The Absence of Data

Using data we don’t have and holding on to data we don’t use – many Nepali ventures find themselves trapped in this vicious cycle, their decisions based more on intuition and experience than hard facts. How do we break free from this cycle to find common footing with a data-driven world?

Billy Beane, the General Manager of the American baseball team, the Oakland Athletics took the underfinanced team to set the record for the longest consecutive winning streak in baseball history —20 wins. The movie ‘Moneyball’ recreates the real life event, showing how data can be used to identify undervalued players, replacing traditional, intuitional and experience-based player scouting methods. Unfortunately in Nepal, such useful data on sports is neither found nor used. This absence of data is not limited to sports though. Besides macroeconomic data from governement bodies, INGO-funded research, and a handful of private initiatives, data in the Nepali market is as rare as our ability and culture to appreciate its value.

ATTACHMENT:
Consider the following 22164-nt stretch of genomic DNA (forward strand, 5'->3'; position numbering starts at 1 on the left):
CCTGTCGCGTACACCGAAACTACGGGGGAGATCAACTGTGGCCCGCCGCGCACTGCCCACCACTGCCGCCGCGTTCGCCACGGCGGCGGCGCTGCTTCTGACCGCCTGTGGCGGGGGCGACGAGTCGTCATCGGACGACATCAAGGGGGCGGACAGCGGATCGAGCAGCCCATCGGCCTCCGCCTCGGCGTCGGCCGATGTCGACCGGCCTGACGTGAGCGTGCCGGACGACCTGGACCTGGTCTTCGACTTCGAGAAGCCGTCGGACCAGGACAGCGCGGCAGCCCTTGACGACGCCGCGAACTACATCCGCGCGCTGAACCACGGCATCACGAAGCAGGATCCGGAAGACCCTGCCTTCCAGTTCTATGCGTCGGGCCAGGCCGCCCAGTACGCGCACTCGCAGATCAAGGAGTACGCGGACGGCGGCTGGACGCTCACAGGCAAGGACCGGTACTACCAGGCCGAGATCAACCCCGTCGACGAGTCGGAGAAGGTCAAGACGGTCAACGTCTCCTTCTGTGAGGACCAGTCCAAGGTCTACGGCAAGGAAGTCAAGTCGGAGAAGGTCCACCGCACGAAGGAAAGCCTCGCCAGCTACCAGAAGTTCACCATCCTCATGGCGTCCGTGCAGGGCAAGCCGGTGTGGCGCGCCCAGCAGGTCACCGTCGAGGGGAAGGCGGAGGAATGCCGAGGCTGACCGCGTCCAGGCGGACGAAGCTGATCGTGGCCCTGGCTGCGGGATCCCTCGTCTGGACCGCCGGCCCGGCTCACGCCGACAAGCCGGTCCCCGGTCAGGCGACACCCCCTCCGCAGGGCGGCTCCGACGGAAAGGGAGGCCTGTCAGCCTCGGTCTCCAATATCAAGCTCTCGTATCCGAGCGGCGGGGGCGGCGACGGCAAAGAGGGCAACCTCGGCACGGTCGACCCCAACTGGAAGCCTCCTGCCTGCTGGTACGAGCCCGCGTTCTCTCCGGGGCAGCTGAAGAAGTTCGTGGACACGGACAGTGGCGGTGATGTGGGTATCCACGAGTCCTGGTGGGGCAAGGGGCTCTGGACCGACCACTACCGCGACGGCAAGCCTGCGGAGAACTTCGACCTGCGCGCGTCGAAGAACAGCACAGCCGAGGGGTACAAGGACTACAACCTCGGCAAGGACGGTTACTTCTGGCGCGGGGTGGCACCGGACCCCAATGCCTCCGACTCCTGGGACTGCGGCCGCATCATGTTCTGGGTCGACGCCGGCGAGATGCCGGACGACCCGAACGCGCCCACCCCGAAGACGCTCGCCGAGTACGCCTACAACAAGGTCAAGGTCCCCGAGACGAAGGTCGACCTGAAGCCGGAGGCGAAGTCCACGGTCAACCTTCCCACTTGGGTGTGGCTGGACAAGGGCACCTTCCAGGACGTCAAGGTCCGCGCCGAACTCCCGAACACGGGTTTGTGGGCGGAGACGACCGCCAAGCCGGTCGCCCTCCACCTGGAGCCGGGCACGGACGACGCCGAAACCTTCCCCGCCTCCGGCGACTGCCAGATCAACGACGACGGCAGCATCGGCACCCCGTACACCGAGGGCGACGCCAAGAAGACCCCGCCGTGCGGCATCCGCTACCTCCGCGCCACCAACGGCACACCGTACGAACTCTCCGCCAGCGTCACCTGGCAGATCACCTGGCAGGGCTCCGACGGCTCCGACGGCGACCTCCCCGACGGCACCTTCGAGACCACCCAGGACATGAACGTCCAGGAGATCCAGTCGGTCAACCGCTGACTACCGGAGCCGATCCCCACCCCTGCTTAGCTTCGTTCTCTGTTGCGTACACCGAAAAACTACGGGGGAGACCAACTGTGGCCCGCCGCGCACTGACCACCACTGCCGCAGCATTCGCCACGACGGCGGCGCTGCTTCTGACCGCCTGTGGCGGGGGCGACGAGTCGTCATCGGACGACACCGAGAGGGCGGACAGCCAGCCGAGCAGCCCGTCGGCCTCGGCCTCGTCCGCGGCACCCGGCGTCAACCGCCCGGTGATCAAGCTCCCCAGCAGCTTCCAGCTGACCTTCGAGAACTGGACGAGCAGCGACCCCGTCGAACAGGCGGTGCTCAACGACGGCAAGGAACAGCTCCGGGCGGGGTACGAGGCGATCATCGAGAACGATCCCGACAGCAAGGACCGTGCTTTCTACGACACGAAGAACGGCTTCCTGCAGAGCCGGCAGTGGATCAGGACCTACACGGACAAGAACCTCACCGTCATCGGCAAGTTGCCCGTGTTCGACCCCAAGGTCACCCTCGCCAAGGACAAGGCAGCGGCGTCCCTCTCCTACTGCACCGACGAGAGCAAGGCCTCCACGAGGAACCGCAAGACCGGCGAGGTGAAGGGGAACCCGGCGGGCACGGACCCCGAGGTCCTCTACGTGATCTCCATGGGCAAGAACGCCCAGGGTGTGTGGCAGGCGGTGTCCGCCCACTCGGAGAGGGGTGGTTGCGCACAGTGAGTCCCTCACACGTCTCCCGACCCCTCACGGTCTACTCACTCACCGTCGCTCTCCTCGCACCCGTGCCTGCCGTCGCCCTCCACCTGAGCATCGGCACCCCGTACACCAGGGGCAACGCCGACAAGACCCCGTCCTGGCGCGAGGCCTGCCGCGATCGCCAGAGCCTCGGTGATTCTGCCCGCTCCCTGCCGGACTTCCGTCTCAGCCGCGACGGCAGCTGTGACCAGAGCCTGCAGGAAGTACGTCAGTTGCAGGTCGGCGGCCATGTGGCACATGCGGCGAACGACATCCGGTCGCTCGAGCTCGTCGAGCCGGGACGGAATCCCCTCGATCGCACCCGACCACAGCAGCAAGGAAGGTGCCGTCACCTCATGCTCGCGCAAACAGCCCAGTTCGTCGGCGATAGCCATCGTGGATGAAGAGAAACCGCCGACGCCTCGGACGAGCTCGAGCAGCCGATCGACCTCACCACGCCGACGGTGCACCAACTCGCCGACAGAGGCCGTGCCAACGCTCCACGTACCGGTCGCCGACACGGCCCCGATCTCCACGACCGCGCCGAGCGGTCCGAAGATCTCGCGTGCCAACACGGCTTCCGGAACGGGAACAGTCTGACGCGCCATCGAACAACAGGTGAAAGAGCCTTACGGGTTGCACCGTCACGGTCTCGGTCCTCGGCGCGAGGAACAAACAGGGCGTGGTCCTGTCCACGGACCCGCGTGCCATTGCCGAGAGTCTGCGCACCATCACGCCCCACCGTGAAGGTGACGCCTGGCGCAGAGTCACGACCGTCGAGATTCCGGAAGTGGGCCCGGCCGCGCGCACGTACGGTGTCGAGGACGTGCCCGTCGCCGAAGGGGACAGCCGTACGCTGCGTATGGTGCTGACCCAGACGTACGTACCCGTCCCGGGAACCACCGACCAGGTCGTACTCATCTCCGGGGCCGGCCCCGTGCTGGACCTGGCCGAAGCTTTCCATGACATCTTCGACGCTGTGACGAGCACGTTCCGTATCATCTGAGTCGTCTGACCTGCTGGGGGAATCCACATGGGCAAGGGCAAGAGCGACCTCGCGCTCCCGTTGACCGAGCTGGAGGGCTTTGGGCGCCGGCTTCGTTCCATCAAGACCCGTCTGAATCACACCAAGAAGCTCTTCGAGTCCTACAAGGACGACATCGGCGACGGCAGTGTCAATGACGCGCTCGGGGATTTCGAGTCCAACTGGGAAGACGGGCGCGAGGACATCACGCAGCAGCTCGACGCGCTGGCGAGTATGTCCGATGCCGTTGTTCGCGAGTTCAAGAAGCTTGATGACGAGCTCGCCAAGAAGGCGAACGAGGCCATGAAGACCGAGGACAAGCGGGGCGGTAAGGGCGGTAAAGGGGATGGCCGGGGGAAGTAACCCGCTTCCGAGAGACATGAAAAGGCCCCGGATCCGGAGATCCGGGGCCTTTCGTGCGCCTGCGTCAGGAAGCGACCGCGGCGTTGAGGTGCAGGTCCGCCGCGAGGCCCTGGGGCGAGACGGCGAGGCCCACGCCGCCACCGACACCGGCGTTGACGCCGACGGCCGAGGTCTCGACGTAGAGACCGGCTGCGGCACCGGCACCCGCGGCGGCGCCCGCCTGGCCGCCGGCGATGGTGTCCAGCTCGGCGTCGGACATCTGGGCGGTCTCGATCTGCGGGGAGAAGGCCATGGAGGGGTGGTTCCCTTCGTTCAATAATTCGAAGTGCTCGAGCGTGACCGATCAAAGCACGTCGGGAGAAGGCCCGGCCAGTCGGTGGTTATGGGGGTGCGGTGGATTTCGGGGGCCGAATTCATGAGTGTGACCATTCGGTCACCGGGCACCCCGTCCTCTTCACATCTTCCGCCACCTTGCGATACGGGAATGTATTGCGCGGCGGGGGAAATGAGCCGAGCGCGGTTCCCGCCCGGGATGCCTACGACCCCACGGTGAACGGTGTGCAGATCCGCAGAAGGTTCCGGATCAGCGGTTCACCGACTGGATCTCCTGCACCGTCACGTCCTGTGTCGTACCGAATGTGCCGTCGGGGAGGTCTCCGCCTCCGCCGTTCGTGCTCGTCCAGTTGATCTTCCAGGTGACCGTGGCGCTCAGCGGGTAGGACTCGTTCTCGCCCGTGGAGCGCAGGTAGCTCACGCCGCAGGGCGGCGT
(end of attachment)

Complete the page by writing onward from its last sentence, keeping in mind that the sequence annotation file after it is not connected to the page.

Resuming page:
Most would argue that the reason for not having data and thus not using it is because it is expensive and not worth it. This aversion points at a cultural issue rather than a financial one. Beed Investment’s Suman Rayamajhi says that “the availability and use of data is like the story of the chicken and the egg”; we do not use data because we do not have it, and we do not have data because we do not use it.

Supply side of data